Portland Trail Blazers Hire Terry Stotts: At Least It's Somebody
"At least it's somebody" is generally how I feel when anybody is put in charge of anything within the Blazers or Clippers organizations. Both franchises are wanting to trudge along with power vacuums in tow.
According to Adrian Wojnarowski's sources, Portland has a new somebody:
The Portland Trail Blazers have hired Dallas assistant Terry Stotts as head coach, the team says in a statement.— Adrian Wojnarowski (@WojYahooNBA) August 7, 2012
While Terry Stotts does not boast an inspired reign as NBA head coach between 1997 and 2004, he at least spent time working for the Mavericks, one of the better coached teams in the league.
After fashioning a creaky Dallas roster into a 2011 Finals winner, Rick Carlisle became known as the game's preeminent active coach. Mark Cuban has since gushed about his team's penchant for preparation, even when ripping Skip Bayless down to wood chips.
So in a way, Stotts is a mix of experience and coaching tree pedigree. He knows what it's like to run a team, and he's worked under a well respected white-board savant.
The move is intriguing because the Blazers may have considered interim coach Kaleb Canales, an ambitious 34-year old who—much like Erik Spoelstra—once worked as a video coordinator. The new-look Blazers could have entered into the season with a rookie point guard in Damian Lillard, a new general manager in Neil Olshey and a new head coach.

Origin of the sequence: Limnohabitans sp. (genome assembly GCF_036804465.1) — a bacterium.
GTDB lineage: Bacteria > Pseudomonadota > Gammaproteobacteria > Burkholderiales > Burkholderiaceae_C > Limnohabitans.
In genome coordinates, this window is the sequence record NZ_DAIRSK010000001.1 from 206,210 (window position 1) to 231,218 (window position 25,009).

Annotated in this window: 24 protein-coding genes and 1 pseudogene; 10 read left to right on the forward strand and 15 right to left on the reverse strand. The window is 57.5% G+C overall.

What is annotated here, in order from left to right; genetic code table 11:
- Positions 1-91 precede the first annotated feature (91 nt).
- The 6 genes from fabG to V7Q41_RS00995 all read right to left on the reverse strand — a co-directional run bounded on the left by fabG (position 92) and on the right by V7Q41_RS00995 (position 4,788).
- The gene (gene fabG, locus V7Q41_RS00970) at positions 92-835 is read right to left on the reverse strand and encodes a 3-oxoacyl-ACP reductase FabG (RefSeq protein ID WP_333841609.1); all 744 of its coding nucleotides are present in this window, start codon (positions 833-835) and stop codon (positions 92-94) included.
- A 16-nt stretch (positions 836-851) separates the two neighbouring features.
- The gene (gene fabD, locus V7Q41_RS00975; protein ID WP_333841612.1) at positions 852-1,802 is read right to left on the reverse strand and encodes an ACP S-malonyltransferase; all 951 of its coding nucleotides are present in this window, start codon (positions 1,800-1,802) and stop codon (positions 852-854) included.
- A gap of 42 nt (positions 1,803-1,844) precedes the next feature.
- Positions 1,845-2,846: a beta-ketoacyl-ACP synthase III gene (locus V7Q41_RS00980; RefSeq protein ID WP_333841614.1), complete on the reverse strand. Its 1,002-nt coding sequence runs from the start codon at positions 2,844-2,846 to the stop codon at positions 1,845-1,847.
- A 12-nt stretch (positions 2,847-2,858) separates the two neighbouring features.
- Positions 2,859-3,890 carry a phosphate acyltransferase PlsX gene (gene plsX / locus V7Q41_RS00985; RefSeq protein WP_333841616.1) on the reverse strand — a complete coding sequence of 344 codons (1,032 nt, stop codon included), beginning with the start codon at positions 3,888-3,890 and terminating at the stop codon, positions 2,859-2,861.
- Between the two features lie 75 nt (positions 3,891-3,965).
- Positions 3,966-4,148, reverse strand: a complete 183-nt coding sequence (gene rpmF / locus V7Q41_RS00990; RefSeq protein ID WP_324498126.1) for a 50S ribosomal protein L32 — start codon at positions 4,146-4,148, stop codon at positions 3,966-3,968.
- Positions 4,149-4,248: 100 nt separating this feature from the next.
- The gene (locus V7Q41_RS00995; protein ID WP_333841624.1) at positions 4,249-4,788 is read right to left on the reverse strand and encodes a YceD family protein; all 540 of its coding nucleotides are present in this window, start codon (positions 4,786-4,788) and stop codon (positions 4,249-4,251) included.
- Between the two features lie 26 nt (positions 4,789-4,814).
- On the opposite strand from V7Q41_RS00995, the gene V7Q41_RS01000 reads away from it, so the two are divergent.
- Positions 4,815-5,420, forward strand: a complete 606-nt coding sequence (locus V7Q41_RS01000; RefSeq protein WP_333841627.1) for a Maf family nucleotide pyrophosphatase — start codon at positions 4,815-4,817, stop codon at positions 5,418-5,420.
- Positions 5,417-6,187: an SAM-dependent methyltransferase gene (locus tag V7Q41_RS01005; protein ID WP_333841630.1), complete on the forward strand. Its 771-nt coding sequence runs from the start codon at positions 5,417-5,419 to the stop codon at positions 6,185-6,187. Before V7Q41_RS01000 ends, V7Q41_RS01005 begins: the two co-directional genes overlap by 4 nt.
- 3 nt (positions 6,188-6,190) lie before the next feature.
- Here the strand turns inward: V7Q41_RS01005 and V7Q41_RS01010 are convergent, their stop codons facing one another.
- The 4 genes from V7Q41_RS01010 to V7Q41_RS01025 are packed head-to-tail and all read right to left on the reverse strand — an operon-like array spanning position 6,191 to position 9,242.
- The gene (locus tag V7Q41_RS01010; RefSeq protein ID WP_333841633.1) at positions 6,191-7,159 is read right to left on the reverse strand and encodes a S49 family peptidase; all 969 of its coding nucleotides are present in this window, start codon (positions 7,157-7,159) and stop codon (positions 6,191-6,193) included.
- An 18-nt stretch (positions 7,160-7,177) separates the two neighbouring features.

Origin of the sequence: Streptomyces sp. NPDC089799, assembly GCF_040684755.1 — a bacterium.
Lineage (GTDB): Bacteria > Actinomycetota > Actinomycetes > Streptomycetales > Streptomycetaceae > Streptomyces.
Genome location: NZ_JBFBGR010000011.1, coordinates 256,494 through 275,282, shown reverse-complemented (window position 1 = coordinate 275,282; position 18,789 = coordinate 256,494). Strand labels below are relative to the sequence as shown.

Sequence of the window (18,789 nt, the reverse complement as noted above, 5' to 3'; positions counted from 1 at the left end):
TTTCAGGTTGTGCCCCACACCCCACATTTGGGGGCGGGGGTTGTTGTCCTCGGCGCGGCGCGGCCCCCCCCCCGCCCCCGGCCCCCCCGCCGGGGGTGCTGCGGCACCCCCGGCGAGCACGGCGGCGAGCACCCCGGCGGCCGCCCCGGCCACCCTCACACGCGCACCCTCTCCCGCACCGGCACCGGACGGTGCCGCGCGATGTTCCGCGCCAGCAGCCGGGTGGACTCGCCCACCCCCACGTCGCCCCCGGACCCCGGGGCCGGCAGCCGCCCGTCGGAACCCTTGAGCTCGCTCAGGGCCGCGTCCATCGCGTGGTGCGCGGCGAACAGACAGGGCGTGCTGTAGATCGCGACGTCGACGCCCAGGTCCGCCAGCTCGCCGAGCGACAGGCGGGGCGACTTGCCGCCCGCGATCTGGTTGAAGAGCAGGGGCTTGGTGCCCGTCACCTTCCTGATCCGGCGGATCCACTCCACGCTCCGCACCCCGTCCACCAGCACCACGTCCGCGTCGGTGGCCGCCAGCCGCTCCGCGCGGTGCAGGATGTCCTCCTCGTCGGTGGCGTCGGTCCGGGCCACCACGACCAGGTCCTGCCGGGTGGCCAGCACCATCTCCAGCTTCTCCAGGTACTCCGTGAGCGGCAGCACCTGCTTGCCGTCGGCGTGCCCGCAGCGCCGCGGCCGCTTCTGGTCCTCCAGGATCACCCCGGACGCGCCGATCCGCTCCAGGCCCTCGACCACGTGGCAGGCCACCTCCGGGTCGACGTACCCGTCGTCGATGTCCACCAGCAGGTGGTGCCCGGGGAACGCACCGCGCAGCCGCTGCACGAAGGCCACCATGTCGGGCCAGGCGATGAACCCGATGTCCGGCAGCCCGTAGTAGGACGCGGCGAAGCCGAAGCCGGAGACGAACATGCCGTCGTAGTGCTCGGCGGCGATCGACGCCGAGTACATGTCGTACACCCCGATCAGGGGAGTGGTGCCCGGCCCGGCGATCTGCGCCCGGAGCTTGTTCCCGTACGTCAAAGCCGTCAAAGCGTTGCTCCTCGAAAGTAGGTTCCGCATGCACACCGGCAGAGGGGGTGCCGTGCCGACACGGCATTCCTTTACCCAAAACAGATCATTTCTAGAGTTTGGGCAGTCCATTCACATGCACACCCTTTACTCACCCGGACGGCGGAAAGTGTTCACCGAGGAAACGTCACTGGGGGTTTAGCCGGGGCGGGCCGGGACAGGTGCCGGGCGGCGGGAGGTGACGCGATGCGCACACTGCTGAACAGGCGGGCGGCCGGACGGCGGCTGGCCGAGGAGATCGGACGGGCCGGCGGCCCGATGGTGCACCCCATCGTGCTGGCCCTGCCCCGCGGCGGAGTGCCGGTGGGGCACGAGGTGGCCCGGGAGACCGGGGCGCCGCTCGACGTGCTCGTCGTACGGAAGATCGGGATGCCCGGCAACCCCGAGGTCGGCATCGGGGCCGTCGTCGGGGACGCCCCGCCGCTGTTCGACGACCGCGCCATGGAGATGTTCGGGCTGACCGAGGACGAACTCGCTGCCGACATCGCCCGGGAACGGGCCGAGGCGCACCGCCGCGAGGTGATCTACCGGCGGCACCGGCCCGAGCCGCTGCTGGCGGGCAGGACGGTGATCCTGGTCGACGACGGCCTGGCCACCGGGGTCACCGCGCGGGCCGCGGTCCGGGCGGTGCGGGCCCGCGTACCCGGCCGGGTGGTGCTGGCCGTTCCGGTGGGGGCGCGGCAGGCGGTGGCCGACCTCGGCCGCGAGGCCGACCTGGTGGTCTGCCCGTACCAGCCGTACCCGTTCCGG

Olshey (or Portland owner Paul Allen) elected to go the more conservative route, and you can speculate for a minute as to why it happened. It would seem that Neil lost a power struggle to Vinny Del Negro in Los Angeles, so one wonders if Stotts was chosen because he's not so politically threatening.
Again, this is mere speculation. Hires are made for a variety of reasons, unless you're Donald Sterling, in which case the overriding concern is usually, "He costs less."
Paul Allen has never been one to skimp, so Olshey's restrictions are different than the ones he faced in L.A.. Allen's rep is more as someone who over-involves himself in his team plans.
Even if this move has Allen's imprint, it has precedent for working. Last year, the Toronto Raptors hired ex-Mavs assistant Dwyane Casey. The Raps may not have made the playoffs, but they went from being last in defensive efficiency in 2011 to No. 12 in 2012. They're also a hot playoff pick for next year among the savvy.
After much turmoil in the ranks, the Blazers are settling down. We went long into the offseason, but they finally have a GM and a coach. We'll see how long that holds.
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